Subject: RE: Should ebXML standards be based on XML?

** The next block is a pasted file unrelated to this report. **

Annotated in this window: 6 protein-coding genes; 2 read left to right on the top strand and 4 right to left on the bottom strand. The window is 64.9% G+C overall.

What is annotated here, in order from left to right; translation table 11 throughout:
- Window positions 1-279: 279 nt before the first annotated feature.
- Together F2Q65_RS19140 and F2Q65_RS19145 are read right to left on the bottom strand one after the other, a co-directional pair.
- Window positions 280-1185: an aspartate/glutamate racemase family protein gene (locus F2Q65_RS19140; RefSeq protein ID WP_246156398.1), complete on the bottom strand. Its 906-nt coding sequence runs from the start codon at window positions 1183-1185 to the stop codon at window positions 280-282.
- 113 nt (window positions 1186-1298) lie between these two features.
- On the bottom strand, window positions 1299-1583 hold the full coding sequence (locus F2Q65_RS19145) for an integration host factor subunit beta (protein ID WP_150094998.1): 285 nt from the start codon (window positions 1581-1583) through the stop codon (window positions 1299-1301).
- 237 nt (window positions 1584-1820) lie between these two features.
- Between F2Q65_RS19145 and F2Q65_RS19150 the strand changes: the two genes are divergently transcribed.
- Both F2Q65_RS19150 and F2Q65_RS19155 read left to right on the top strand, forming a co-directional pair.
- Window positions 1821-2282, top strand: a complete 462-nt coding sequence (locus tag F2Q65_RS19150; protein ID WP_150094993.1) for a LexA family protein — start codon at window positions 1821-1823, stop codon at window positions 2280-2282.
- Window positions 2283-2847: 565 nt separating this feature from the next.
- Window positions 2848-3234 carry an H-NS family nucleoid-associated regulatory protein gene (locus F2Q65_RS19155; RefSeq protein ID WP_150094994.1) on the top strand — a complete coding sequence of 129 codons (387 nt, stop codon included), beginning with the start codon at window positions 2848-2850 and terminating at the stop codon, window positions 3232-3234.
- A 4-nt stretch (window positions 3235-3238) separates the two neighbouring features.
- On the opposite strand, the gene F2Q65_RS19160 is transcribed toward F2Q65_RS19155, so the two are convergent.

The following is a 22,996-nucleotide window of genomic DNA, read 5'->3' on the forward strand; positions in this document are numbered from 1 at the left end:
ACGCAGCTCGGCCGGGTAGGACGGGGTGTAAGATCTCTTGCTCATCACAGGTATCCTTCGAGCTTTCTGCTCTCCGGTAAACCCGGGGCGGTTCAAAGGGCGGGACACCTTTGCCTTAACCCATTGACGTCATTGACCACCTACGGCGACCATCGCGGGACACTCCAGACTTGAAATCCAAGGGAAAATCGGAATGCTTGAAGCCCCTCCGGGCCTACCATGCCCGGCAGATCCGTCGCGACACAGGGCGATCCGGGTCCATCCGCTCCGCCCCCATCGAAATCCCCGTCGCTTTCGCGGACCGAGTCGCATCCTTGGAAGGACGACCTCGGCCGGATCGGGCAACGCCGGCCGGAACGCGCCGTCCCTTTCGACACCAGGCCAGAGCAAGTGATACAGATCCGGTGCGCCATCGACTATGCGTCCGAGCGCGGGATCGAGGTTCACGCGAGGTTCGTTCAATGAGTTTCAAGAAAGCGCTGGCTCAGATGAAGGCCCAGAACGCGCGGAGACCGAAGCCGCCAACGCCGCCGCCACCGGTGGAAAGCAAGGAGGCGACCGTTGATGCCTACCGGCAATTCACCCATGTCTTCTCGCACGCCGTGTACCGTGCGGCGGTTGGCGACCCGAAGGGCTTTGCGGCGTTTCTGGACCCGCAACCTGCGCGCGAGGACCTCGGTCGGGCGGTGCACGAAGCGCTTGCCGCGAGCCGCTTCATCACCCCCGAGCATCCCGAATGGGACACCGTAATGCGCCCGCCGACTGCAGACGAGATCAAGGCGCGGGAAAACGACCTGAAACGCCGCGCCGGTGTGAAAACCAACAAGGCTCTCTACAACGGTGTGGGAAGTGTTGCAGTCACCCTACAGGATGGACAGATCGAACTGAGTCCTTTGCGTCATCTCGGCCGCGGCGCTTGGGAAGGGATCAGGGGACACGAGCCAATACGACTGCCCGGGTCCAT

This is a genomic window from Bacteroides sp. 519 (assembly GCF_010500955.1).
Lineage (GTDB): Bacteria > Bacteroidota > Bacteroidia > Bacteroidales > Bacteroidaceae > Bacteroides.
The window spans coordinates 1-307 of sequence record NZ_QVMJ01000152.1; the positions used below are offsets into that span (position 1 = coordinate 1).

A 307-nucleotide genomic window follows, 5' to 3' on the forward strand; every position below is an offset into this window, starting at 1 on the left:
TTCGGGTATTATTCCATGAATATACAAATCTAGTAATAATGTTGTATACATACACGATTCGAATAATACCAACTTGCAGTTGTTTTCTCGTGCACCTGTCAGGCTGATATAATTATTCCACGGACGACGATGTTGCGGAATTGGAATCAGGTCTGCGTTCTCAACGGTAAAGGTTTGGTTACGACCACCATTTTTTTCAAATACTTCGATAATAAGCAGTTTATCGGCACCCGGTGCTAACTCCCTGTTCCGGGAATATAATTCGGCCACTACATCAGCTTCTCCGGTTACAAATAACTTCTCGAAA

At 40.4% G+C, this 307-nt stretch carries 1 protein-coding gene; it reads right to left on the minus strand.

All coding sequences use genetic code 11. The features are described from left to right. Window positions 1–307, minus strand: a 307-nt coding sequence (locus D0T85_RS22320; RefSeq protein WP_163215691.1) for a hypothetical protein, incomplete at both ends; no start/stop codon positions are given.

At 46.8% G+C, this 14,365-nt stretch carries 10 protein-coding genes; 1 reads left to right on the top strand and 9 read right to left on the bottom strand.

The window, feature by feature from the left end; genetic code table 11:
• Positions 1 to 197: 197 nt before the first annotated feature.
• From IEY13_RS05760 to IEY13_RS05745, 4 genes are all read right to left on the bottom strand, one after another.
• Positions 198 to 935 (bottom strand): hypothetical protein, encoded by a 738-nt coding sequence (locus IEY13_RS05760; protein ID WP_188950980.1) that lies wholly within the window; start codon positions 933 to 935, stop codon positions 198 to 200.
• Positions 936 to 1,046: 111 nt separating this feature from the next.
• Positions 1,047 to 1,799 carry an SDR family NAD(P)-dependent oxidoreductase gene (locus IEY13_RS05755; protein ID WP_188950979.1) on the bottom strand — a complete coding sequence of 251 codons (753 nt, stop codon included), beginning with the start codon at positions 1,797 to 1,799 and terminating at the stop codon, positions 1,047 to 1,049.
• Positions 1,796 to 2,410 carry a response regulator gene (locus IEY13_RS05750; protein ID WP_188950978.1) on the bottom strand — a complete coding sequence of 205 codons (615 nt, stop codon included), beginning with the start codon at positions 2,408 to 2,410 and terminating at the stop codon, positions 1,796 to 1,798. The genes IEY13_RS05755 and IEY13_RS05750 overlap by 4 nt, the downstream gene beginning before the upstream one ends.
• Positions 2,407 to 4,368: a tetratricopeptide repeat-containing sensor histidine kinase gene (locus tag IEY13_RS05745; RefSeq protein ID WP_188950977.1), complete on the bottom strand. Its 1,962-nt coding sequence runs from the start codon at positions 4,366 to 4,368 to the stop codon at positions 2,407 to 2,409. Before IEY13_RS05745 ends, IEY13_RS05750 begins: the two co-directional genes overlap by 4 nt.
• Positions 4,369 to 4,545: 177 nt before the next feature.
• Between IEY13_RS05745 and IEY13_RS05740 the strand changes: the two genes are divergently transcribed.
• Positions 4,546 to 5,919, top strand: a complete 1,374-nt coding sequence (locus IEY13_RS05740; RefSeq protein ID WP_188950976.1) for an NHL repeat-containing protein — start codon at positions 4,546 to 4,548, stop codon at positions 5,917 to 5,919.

While HTTP is clearly the most ubiquitous protocol for moving XML, let's not lose sight of SMTP. As a secondary protocol it has a couple of advantages. a) inherent store and forward capability, removes the requirement for 100% up time of the receiver b) a specific addressing model below the domain name. At 4/14/00 09:46 AM-0500, Nieman, Scott wrote: >ebXML is not going to change the infrastructure of the Internet. Supporting >the MIME approach enables use over http, the most dominant B2B protocol of >the Internet. While there is a discussion to look at recasting http into >XML-based version, that would be a monsterously large undertaking >considering the number of web sites out there. > >The min requirement in my view is that the ebXML transport be recognized as >a valid MIME type by the IEFT, much like the intent of the SOAP submission >to IEFT. (Rik, please clarify if I am off base). > >In addition, it should be recognized that not all of the ebXML standards >will be purely XML based. The Business Process project team appears to be >recommending UML to describe business processes, which could easily be >recast into XML syntax for software consumption and rendered back into UML >for visualization. > >We must use the best-of-breed techniques that are in wide spread use today >instead of reinventing the wheel. > >Regards, > >Scott > >-----Original Message----- >From: Kit (Christopher) Lueder [mailto:firstname.lastname@example.org] >Sent: Friday, April 14, 2000 7:39 AM >To: ebxml >Cc: ebxml-requirements >Subject: Should ebXML standards be based on XML? > > >There is an active debate currently going on at the ebXML >Transport/Routing/Packaging list about whether the ebXML standards >should be based on XML. The current direction of that group is to use >MIME for the outer envelope, not XML. They are proceeding with a >specification that will be brought forward for vote, but that seems like >a pretty late time to ask for a change in direction, if you disagree >with their approach. If you have any concerns, this may be an opportune >time to express them. >Kit Lueder. >MITRE. > >-- > _/ _/ Kit C. J. Lueder > _/ _/ _/ The MITRE Corp. Tel: 703-883-5205 > _/_/_/ _/ _/_/_/ 1820 Dolley Madison Bl Cell: 703-577-2463 > _/ _/ _/ _/ Mailstop W722 FAX: 703-883-7996 >_/ _/ _/ _/ McLean, VA 22102 Mail: email@example.com >Worse than an unanswered question is an unquestioned answer. > > >Subject: Concern with basic ebXML TRP Syntax/Semantics] > Date: Thu, 13 Apr 2000 18:16:51 -0700 > From: Nicholas Kassem <Nick.Kassem@eng.sun.com> > To: "Kit (Christopher) Lueder" <firstname.lastname@example.org>, Rik Drummond ><email@example.com> > CC: ebXML-Transport@lists.oasis-open.org > >Kit, >With all due respect I simply don't accept your literal interpretation >of >the recently published requirements document. We are clearly here to >move >XML into the business mainstream. I don't believe we have an option to >casually invent stuff on the fly when there are widely accepted and >credible Internet Standards out there nor can we ignore existing >business >imperatives. Waiting for an XML packaging scheme sanctioned by w3c is >not >an option, aligning with such a standard if/when it arrives is an >option. >We have repeatedly stated that this is our goal. Clearly, we are not >making >progress on this topic in this working group. So, perhaps the time/place >to >deal with this is when the requirements document comes up for an ebXML >wide >vote. > >My recommendation is that we inject some clarifying language in the >requirements document to enable pragmatic interpretation of that >document. > >Regards, >Nick > >At 11:45 AM 4/13/2000 -0400, Kit (Christopher) Lueder wrote: > >No. Maybe the Requirements group collects requirements from all the > >individual groups, but if there is a conflict in the requirements > >between different groups, the Requirements group (or as a last resort, > >the full ebXML) is the place to resolve them. > >Kit. > > > >Rik Drummond wrote: > > > > > > the requirements roll up from the teams to the requirements group... > > not the > > > other way around.... rik > > > > > > -----Original Message----- > > > From: firstname.lastname@example.org > > > [mailto:email@example.com]On Behalf Of Dick > > > Brooks > > > Sent: Tuesday, April 11, 2000 9:50 AM > > > To: Kit (Christopher) Lueder > > > Cc: ebXML-Transport@lists.oasis-open.org; Dick Brooks > > > Subject: RE: [Fwd: Re: Concern with basic ebXML TRP Syntax/Semantics] > > > > > > Kit, > > > > > > I agree with you, the issues with ebXML requirements need to be >addressed > > > and I believe Rik is aware of this. > > > > > > You referenced BizTalk as a pure XML packaging standard, but as far as I > > > know BizTalk is a Microsoft initiative and the spec is not being >developed > > > under a formal standards body (e.g. IETF, W3C). Besides, as far as I'm > > > aware, BizTalk does not define how to package PGP or S/MIME > > signed/encrypted > > > payloads in XML, which is one of the ebXML TRP requirements. > > > > > > Your question regarding a web server or browsers ability to generate a >MIME > > > envelope; actually MIME is the enveloping standard used in HTTP message > > > exchanges. All web forms are packaged in MIME envelopes, all server > > > responses are also, the bottom line is: MIME capability is an inherent >part > > > of web browsers/servers. In fact, the current ebXML packaging design is > > > compatible with several transports (SMTP, HTTP, HTTPS, FTP). > > > > > > Dick Brooks > > > http://www.8760.com/ > > > > > > -----Original Message----- > > > From: Kit (Christopher) Lueder [mailto:firstname.lastname@example.org] > > > Sent: Tuesday, April 11, 2000 7:45 AM > > > To: Dick Brooks > > > Cc: ebXML-Transport@lists.oasis-open.org > > > Subject: Re: [Fwd: Re: Concern with basic ebXML TRP Syntax/Semantics] > > > > > > Let's not get too defensive here...I raised the issue of MIME not being > > > a W3C standard a month ago, and when I saw that the group had proceeded > > > with a different design despite that issue, I raised the issue again. If > > > you think the issue was wrong, you should have escallated it to the > > > ebXML Requirements group where it originated, rather than ignoring it. > > > > > > I don't see why "There is no XML based standard for packaging mixed > > > payloads" means you must go with a MIME solution rather than creating an > > > XML packaging standard? Also, I thought BizTalk was a pure XML packaging > > > standard, so this statement wasn't really true? > > > > > > Regarding "MIME is not that difficult to process", how hard is it for a > > > web server to generate MIME envelopes along with the XML content after > > > the user has filled in a web form (or what ever method for triggering > > > the generation of XML content)? (This is a serious question, not a > > > criticism...) > > > > > > Sincerely, > > > Kit. > > > > > > Dick Brooks wrote: > > > > The packaging sub-group has spent several weeks coming up with this > > design > > > > and now it seems some people want to "unravel" it and start all over > > > again. > > > > If we keep revisiting and rehashing decisions we will not meet our > > > > deadlines. > > > > > > > > The packaging sub-group discussed one container versus two and the > > reasons > > > > we decided on two containers follow: > > > > > > > > - One XML container means that the entire document (which could be > > > GIGABYTES > > > > of data) would have to be processed/parsed as a single XML document. >This > > > > would make processing time slow and could seriously impact response >time. > > > > > > > > - There is no XML based standard for packaging mixed payloads. The >ebXML > > > > group would have to create a XML based packaging standard and this >didn't > > > > seem practical when we could very easily apply MIME to a task it was >well > > > > designed to handle. this also met the group requirement to use >existing > > > > solutions whenever possible (don't re-invent the wheel). > > > > > > > > - There is a large installed base of products that support MIME and > > > > developers who are familiar with MIME. Scott, MIME is not that > > "difficult" > > > > to process - I'll bet I could teach you how to process the ebXML MIME > > > > envelope in less than two hours using MIME++, assuming you're familiar > > > with > > > > C++ ;^). > > > > > > > > I assert that a MIME solution using two "containers", is superior to a > > > > single XML container for for the following reasons: > > > > - there are no illeagal characters to deal with in MIME as >there > > > are in XML > > > > (& < all have to be transformed) > > > > - there are mature, proven packages available to parse MIME, >an > > > XML > > > > solution would have to be developed > > > > - binary objects are transportable without any conversion with > > > MIME (no > > > > base64 needed when using HTTP transport); > > > > with XML binary objects must be base64 encoded > > > > - applying base64 to a payload adds appx 40% to its size and >this > > > adds time > > > > to transmit and process. > > > > - There are already MIME based STANDARDS for packaging a > > > significant body > > > > of objects (jpeg, EDI, XML, html, et al), these would all have to be > > > created > > > > for an XML based packaging solution. > > > > > > > > Some people have suggested using the existing MIME headers and media > > types > > > > to create an XML packaging specifcation, then we could have MIME in >XML. > > > > Why - what is the benefit of this - the ability to say we have a pure >XML > > > > packaging solution? > > > > > > > > The packaging sub-group is certainly open to a better solution - if >one > > > > exists. Please announce to the list any STANDARD based XML packaging > > > > solutions that we should consider, please be sure to include how the > > > issues > > > > above are addressed. > > > > > > > > Thank you, > > > > > > > > Dick Brooks > > > > http://www.8760.com/ ---------- Wes Rishel Research Director Healthcare Industry Research & Advisory Services GartnerGroup Alameda, CA email@example.com (for general correspondence) firstname.lastname@example.org (for GG business) http://www.rishel.com 510 522 8135 ----- This message does not represent an opinion of The GartnerGroup, or any other organization.